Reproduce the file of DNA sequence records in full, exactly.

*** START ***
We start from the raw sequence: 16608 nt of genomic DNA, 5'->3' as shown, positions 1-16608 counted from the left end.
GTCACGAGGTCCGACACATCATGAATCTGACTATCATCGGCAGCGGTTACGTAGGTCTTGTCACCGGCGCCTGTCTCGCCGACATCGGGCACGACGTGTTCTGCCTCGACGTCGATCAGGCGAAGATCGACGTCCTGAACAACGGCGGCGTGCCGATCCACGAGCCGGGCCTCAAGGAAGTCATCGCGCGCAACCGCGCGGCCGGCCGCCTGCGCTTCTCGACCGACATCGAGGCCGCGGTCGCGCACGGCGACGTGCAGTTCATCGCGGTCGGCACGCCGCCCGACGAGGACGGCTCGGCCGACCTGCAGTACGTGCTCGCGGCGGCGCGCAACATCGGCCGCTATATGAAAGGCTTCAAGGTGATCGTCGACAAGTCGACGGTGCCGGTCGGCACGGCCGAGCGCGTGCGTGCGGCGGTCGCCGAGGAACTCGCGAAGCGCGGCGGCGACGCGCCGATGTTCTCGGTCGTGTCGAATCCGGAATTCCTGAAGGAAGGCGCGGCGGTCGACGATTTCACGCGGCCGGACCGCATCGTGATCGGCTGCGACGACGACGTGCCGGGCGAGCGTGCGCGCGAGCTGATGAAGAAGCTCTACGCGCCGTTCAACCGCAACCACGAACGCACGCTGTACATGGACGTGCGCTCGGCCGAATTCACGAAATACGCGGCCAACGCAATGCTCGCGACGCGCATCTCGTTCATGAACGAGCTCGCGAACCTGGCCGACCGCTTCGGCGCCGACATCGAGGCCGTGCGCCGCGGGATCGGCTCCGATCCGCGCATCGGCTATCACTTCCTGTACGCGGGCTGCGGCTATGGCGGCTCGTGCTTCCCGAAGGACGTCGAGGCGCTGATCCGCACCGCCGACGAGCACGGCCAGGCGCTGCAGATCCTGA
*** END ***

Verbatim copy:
We start from the raw sequence: 16608 nt of genomic DNA, 5'->3' as shown, positions 1-16608 counted from the left end.
GTCACGAGGTCCGACACATCATGAATCTGACTATCATCGGCAGCGGTTACGTAGGTCTTGTCACCGGCGCCTGTCTCGCCGACATCGGGCACGACGTGTTCTGCCTCGACGTCGATCAGGCGAAGATCGACGTCCTGAACAACGGCGGCGTGCCGATCCACGAGCCGGGCCTCAAGGAAGTCATCGCGCGCAACCGCGCGGCCGGCCGCCTGCGCTTCTCGACCGACATCGAGGCCGCGGTCGCGCACGGCGACGTGCAGTTCATCGCGGTCGGCACGCCGCCCGACGAGGACGGCTCGGCCGACCTGCAGTACGTGCTCGCGGCGGCGCGCAACATCGGCCGCTATATGAAAGGCTTCAAGGTGATCGTCGACAAGTCGACGGTGCCGGTCGGCACGGCCGAGCGCGTGCGTGCGGCGGTCGCCGAGGAACTCGCGAAGCGCGGCGGCGACGCGCCGATGTTCTCGGTCGTGTCGAATCCGGAATTCCTGAAGGAAGGCGCGGCGGTCGACGATTTCACGCGGCCGGACCGCATCGTGATCGGCTGCGACGACGACGTGCCGGGCGAGCGTGCGCGCGAGCTGATGAAGAAGCTCTACGCGCCGTTCAACCGCAACCACGAACGCACGCTGTACATGGACGTGCGCTCGGCCGAATTCACGAAATACGCGGCCAACGCAATGCTCGCGACGCGCATCTCGTTCATGAACGAGCTCGCGAACCTGGCCGACCGCTTCGGCGCCGACATCGAGGCCGTGCGCCGCGGGATCGGCTCCGATCCGCGCATCGGCTATCACTTCCTGTACGCGGGCTGCGGCTATGGCGGCTCGTGCTTCCCGAAGGACGTCGAGGCGCTGATCCGCACCGCCGACGAGCACGGCCAGGCGCTGCAGATCCTGA